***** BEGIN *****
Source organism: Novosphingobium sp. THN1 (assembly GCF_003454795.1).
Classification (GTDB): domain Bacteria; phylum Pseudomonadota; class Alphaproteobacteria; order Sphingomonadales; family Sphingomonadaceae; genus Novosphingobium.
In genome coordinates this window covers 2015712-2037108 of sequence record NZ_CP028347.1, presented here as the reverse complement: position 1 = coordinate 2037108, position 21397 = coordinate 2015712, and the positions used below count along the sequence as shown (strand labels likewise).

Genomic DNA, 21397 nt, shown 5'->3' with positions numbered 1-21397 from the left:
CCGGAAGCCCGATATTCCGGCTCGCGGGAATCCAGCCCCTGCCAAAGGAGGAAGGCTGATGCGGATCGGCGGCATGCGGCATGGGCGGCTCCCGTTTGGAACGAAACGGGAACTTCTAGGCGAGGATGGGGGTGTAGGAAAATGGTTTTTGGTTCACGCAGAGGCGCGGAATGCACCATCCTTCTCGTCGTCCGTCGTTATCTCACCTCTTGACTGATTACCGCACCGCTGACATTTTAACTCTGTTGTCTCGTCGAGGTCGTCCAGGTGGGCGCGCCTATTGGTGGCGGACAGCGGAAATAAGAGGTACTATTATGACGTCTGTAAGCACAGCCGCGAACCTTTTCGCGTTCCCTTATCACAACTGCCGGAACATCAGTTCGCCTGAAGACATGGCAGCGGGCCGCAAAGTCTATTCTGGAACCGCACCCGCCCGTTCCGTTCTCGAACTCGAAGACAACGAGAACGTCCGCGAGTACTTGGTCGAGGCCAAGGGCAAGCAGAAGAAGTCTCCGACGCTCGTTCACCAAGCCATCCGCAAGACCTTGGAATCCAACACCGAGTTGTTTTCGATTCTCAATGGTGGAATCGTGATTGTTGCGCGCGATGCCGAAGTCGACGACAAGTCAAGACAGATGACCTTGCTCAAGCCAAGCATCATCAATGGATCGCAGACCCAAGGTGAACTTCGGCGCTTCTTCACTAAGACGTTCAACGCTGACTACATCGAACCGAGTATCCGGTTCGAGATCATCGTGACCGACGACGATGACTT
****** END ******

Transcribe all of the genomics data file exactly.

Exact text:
Source organism: Novosphingobium sp. THN1 (assembly GCF_003454795.1).
Classification (GTDB): domain Bacteria; phylum Pseudomonadota; class Alphaproteobacteria; order Sphingomonadales; family Sphingomonadaceae; genus Novosphingobium.
In genome coordinates this window covers 2015712-2037108 of sequence record NZ_CP028347.1, presented here as the reverse complement: position 1 = coordinate 2037108, position 21397 = coordinate 2015712, and the positions used below count along the sequence as shown (strand labels likewise).

Genomic DNA, 21397 nt, shown 5'->3' with positions numbered 1-21397 from the left:
CCGGAAGCCCGATATTCCGGCTCGCGGGAATCCAGCCCCTGCCAAAGGAGGAAGGCTGATGCGGATCGGCGGCATGCGGCATGGGCGGCTCCCGTTTGGAACGAAACGGGAACTTCTAGGCGAGGATGGGGGTGTAGGAAAATGGTTTTTGGTTCACGCAGAGGCGCGGAATGCACCATCCTTCTCGTCGTCCGTCGTTATCTCACCTCTTGACTGATTACCGCACCGCTGACATTTTAACTCTGTTGTCTCGTCGAGGTCGTCCAGGTGGGCGCGCCTATTGGTGGCGGACAGCGGAAATAAGAGGTACTATTATGACGTCTGTAAGCACAGCCGCGAACCTTTTCGCGTTCCCTTATCACAACTGCCGGAACATCAGTTCGCCTGAAGACATGGCAGCGGGCCGCAAAGTCTATTCTGGAACCGCACCCGCCCGTTCCGTTCTCGAACTCGAAGACAACGAGAACGTCCGCGAGTACTTGGTCGAGGCCAAGGGCAAGCAGAAGAAGTCTCCGACGCTCGTTCACCAAGCCATCCGCAAGACCTTGGAATCCAACACCGAGTTGTTTTCGATTCTCAATGGTGGAATCGTGATTGTTGCGCGCGATGCCGAAGTCGACGACAAGTCAAGACAGATGACCTTGCTCAAGCCAAGCATCATCAATGGATCGCAGACCCAAGGTGAACTTCGGCGCTTCTTCACTAAGACGTTCAACGCTGACTACATCGAACCGAGTATCCGGTTCGAGATCATCGTGACCGACGACGATGACTT